The new requirement applies to non-consumer Originators that are not Participating Depository Financial Institutions (as defined by the Nacha Operating Rules), and to Third-Party Senders and Third-Party Service Providers that perform any function of ACH processing on behalf of an Originator, Third-Party Sender, ODFI, RDFI, or ACH Operator.
Financial institutions are not included within the scope of the new requirement to render ACH account numbers unreadable when stored electronically because they are already subject to rigorous data security requirements imposed by their regulators.
The Payment Card Industry Data Security Standard (PCI DSS) and the National Institute of Standards and Technology’s (NIST) Cybersecurity Framework (“the NIST Framework”) both have the shared objective of strengthening data security. The PCI Security Standards Council (PCI SSC) recently updated its document entitled “Mapping PCI DSS v3.2.1 to the NIST Cybersecurity Framework v1.1,” which provides industry users with guidance on data security standards that meet objectives in both PCI DSS and the NIST Framework.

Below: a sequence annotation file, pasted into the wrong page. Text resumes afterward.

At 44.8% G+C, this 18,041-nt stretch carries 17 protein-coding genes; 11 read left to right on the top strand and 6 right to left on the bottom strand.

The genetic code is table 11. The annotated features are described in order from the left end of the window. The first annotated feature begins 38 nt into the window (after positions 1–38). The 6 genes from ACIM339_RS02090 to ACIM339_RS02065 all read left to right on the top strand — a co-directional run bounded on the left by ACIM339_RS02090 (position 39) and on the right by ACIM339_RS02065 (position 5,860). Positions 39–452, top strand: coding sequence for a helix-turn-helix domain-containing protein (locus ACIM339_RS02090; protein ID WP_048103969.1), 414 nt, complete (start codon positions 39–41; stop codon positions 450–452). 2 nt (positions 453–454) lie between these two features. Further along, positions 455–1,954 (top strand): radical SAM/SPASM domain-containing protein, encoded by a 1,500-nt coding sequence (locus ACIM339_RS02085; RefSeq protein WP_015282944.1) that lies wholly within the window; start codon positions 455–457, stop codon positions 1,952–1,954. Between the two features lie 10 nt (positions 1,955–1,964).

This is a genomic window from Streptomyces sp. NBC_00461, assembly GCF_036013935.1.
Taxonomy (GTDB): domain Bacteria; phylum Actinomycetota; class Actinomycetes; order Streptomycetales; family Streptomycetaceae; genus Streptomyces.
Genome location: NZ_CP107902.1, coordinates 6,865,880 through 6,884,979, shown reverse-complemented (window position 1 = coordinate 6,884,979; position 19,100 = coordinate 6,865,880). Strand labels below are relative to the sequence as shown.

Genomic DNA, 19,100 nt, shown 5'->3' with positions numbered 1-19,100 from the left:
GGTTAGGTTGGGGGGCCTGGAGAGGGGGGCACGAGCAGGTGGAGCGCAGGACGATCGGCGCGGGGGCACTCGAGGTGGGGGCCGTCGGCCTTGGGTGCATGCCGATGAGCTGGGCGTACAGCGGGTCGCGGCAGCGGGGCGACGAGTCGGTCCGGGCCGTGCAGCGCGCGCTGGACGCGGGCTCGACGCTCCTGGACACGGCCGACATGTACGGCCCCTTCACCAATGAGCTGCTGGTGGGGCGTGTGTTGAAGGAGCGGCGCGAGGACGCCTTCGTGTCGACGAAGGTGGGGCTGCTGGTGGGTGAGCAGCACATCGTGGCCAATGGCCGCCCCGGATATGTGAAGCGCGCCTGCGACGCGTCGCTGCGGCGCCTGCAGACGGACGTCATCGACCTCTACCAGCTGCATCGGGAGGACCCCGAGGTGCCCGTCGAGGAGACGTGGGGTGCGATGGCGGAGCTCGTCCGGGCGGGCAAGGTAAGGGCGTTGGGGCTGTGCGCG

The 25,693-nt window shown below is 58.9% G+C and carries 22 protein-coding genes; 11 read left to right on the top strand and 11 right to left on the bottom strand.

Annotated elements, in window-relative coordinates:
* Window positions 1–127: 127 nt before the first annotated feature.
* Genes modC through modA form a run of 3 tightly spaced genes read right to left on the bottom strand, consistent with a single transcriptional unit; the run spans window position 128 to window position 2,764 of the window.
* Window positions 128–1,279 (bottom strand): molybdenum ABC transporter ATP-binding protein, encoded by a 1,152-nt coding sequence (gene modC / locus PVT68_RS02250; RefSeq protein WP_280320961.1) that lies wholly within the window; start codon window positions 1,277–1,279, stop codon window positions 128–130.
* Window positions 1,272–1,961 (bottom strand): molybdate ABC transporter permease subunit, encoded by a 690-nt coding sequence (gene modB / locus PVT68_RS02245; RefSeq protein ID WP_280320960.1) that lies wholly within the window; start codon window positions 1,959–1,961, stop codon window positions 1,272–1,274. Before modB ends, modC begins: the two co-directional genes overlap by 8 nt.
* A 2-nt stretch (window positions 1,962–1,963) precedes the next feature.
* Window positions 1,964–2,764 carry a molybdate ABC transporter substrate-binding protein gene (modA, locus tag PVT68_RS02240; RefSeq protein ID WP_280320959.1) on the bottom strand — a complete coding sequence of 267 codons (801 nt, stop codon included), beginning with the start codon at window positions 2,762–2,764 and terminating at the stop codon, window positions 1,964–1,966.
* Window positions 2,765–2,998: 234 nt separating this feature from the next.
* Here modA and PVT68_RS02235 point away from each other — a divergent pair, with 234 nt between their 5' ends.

No. A financial institution’s third-party vendor whose function is to operate the financial institution’s core processing system (i.e., DDA and savings posting system) is not subject to the new rule. However, if that same third-party vendor also performs any function of ACH processing, such as running the FI’s ACH platform, the vendor would meet the definition of a Third-Party Service Provider under the Nacha Operating Rules and therefore would be subject to the requirements of the new rule for that function to render ACH-related account numbers unreadable while stored at rest.
No. This rule focuses initially on large-volume third parties and non-financial-institution Originators, and will be implemented in phases.
Any non-financial-institution Originator whose total ACH origination volume exceeds 6 million entries in calendar year 2019 will be required to comply with this rule no later than June 30, 2021. Any Third-Party Sender or Third-Party Service Provider whose total transmission volume (that is, the aggregate volume transmitted on behalf of ALL of its clients) exceeds 6 million entries in calendar year 2019 must comply with this rule no later than June 30, 2021.
Beginning in calendar year 2020, the annual volume threshold will be reduced to 2 million entries. Any non-financial-institution Originator whose total ACH origination volume exceeds 2 million entries in calendar year 2020 will be required to comply with this rule no later than June 30, 2022. Any Third-Party Sender or Third-Party Service Provider whose total transmission volume (that is, the aggregate volume transmitted on behalf of ALL of its clients) exceeds 2 million entries in calendar year 2020 must comply with this rule no later than June 30, 2022.